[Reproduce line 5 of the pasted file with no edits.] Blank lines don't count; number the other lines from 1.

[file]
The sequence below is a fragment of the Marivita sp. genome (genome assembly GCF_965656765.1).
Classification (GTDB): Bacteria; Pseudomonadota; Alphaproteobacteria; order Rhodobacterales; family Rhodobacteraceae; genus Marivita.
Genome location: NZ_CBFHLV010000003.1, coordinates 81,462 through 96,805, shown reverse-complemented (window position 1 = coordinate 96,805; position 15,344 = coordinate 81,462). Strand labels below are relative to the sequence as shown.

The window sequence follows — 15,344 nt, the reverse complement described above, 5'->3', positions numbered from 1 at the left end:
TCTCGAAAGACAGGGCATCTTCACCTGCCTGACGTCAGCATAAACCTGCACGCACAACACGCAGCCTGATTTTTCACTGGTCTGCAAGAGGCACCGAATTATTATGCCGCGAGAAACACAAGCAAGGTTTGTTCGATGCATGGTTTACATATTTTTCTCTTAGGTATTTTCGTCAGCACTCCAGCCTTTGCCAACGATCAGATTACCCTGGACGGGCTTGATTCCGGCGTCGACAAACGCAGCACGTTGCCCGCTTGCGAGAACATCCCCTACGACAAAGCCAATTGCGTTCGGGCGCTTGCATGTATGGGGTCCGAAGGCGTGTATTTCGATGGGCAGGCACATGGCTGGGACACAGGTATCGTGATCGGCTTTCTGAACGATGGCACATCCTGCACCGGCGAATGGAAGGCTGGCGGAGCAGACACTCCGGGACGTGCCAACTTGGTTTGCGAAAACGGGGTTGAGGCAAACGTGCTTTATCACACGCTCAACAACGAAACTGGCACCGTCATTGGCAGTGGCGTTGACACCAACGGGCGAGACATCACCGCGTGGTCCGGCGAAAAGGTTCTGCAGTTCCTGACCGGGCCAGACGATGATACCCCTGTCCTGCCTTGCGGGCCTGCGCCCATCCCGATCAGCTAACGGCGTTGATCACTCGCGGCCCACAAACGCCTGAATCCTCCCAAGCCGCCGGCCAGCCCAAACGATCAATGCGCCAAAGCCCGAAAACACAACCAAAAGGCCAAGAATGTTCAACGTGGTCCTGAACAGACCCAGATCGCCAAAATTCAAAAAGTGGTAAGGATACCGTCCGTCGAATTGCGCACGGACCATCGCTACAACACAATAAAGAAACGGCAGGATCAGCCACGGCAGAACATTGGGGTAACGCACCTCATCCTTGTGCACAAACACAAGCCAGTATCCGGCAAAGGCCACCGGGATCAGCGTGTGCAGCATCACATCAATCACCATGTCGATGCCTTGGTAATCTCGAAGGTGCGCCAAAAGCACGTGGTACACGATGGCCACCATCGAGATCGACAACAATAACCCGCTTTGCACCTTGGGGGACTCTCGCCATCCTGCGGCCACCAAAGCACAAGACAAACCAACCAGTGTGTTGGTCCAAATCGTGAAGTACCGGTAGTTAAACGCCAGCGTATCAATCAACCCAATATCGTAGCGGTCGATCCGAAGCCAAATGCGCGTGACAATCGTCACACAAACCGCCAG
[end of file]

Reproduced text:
TCTCGAAAGACAGGGCATCTTCACCTGCCTGACGTCAGCATAAACCTGCACGCACAACACGCAGCCTGATTTTTCACTGGTCTGCAAGAGGCACCGAATTATTATGCCGCGAGAAACACAAGCAAGGTTTGTTCGATGCATGGTTTACATATTTTTCTCTTAGGTATTTTCGTCAGCACTCCAGCCTTTGCCAACGATCAGATTACCCTGGACGGGCTTGATTCCGGCGTCGACAAACGCAGCACGTTGCCCGCTTGCGAGAACATCCCCTACGACAAAGCCAATTGCGTTCGGGCGCTTGCATGTATGGGGTCCGAAGGCGTGTATTTCGATGGGCAGGCACATGGCTGGGACACAGGTATCGTGATCGGCTTTCTGAACGATGGCACATCCTGCACCGGCGAATGGAAGGCTGGCGGAGCAGACACTCCGGGACGTGCCAACTTGGTTTGCGAAAACGGGGTTGAGGCAAACGTGCTTTATCACACGCTCAACAACGAAACTGGCACCGTCATTGGCAGTGGCGTTGACACCAACGGGCGAGACATCACCGCGTGGTCCGGCGAAAAGGTTCTGCAGTTCCTGACCGGGCCAGACGATGATACCCCTGTCCTGCCTTGCGGGCCTGCGCCCATCCCGATCAGCTAACGGCGTTGATCACTCGCGGCCCACAAACGCCTGAATCCTCCCAAGCCGCCGGCCAGCCCAAACGATCAATGCGCCAAAGCCCGAAAACACAACCAAAAGGCCAAGAATGTTCAACGTGGTCCTGAACAGACCCAGATCGCCAAAATTCAAAAAGTGGTAAGGATACCGTCCGTCGAATTGCGCACGGACCATCGCTACAACACAATAAAGAAACGGCAGGATCAGCCACGGCAGAACATTGGGGTAACGCACCTCATCCTTGTGCACAAACACAAGCCAGTATCCGGCAAAGGCCACCGGGATCAGCGTGTGCAGCATCACATCAATCACCATGTCGATGCCTTGGTAATCTCGAAGGTGCGCCAAAAGCACGTGGTACACGATGGCCACCATCGAGATCGACAACAATAACCCGCTTTGCACCTTGGGGGACTCTCGCCATCCTGCGGCCACCAAAGCACAAGACAAACCAACCAGTGTGTTGGTCCAAATCGTGAAGTACCGGTAGTTAAACGCCAGCGTATCAATCAACCCAATATCGTAGCGGTCGATCCGAAGCCAAATGCGCGTGACAATCGTCACACAAACCGCCAG